Where does the rain go?

[caption id="attachment_459" align="alignleft" width="300" caption="By NASA"][/caption]

Water is a topic that has always been close to my heart. It is quite amazing that all living things are absolutely dependent on two little hydrogens and an oxygen. Generally I am most interested in the consequences of a lack of water for those in need, but it all begins with a river or stream. Last week (2/6-2/10) Earth and Environmental Science spent time investigating the fate of precipitation after it completes its journey to Earth. 

Our week in review is filed by A'jewel Leak and Brianna Jackson. A'jewel writes:

Last week we define the term watershed, which is an area where water drains into a stream system. Examples of a watershed includes the Mississippi River and the Nile River. We learned that a stream can carry its load in 3 different ways. These 3 ways includes solution, suspension and bed load. When material is dissolved in a stream's water, material is carried through solution. Suspension occurs when particles are small enough that it can be held up by the water an material that is too big to be suspended is bed load. We also talked about how headwaters starts off a stream and the moving water creates a path in the ground, which is called a stream channel. We also discussed eutrophication a process that occurs when watershed causes lakes to become filled with nutrients, resulting in a change in the organisms. This week was fun because we got to work with partners and learn how streams work and see the different types of species in a polluted stream and a non-polluted stream.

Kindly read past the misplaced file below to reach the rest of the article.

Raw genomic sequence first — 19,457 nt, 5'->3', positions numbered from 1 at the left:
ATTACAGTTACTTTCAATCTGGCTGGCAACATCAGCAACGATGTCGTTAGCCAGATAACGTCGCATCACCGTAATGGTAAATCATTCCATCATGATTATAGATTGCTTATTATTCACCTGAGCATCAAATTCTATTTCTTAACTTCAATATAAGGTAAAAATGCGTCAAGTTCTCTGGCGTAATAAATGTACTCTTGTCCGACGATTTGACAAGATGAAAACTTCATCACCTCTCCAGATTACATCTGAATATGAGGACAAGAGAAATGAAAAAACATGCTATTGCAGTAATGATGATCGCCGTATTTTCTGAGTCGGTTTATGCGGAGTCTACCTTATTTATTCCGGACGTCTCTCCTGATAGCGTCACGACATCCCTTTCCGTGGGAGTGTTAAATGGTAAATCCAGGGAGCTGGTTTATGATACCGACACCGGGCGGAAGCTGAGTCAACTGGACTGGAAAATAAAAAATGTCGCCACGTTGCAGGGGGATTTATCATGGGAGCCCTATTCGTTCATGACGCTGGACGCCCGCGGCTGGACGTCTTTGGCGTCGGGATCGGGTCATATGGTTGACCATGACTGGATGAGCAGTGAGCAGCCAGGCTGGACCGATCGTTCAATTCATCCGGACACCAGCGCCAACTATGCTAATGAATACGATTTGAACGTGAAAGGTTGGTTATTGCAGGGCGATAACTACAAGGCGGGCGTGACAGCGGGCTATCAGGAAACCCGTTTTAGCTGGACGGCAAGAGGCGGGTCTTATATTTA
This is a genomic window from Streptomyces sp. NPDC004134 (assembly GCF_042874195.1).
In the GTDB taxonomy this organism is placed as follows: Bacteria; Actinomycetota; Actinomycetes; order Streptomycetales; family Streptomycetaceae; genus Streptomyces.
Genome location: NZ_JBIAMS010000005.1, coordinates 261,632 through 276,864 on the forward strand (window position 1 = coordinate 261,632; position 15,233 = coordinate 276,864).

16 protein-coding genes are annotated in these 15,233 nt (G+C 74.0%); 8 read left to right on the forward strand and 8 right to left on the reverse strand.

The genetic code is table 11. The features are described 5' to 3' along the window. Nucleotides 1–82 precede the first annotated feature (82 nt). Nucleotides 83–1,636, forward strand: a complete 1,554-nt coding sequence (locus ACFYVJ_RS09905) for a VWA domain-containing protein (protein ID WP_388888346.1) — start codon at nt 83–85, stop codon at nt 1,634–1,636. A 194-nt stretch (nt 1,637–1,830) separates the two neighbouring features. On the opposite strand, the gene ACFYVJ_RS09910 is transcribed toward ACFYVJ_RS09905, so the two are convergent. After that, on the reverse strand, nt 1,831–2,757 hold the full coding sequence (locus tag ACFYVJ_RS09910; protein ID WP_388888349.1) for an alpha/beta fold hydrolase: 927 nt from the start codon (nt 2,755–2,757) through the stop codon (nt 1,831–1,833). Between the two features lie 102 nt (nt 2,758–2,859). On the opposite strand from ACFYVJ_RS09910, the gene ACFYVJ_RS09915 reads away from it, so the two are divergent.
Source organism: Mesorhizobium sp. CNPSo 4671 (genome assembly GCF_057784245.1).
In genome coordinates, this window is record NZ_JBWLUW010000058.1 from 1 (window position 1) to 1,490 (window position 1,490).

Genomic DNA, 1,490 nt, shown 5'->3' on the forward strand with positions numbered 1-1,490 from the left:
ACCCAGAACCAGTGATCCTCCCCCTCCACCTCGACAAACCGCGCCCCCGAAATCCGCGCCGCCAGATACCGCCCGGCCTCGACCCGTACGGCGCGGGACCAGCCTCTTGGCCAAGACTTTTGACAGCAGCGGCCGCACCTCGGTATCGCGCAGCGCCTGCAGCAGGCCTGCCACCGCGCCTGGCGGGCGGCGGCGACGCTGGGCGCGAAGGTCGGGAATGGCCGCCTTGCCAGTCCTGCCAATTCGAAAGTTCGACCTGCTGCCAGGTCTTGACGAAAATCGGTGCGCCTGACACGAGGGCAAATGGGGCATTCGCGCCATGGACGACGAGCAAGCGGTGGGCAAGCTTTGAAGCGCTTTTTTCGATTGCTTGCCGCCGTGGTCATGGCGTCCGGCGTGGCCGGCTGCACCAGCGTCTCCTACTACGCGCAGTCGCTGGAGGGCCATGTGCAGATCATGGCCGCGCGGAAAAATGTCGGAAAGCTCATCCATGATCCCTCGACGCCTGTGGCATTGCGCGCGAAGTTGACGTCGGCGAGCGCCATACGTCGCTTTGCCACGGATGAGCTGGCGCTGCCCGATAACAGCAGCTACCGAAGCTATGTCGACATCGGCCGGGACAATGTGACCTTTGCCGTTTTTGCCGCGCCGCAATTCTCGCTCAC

Brianna Adds:

In the last week of class we learned about the water and ways it works. We learned the definition of a watershed, which is an area that allows water to drain into a stream system. The Nile river is an example of a "watershed". Solution, suspension, and bed load are the 3 ways a stream can carry their loads. We learned that stream channels are paths created by water. Another thing we learned was the process of eutrophication. It's when decaying bacteria such as fungi flow into the ocean and take up all the oxygen, killing off fishes and other sea creatures.

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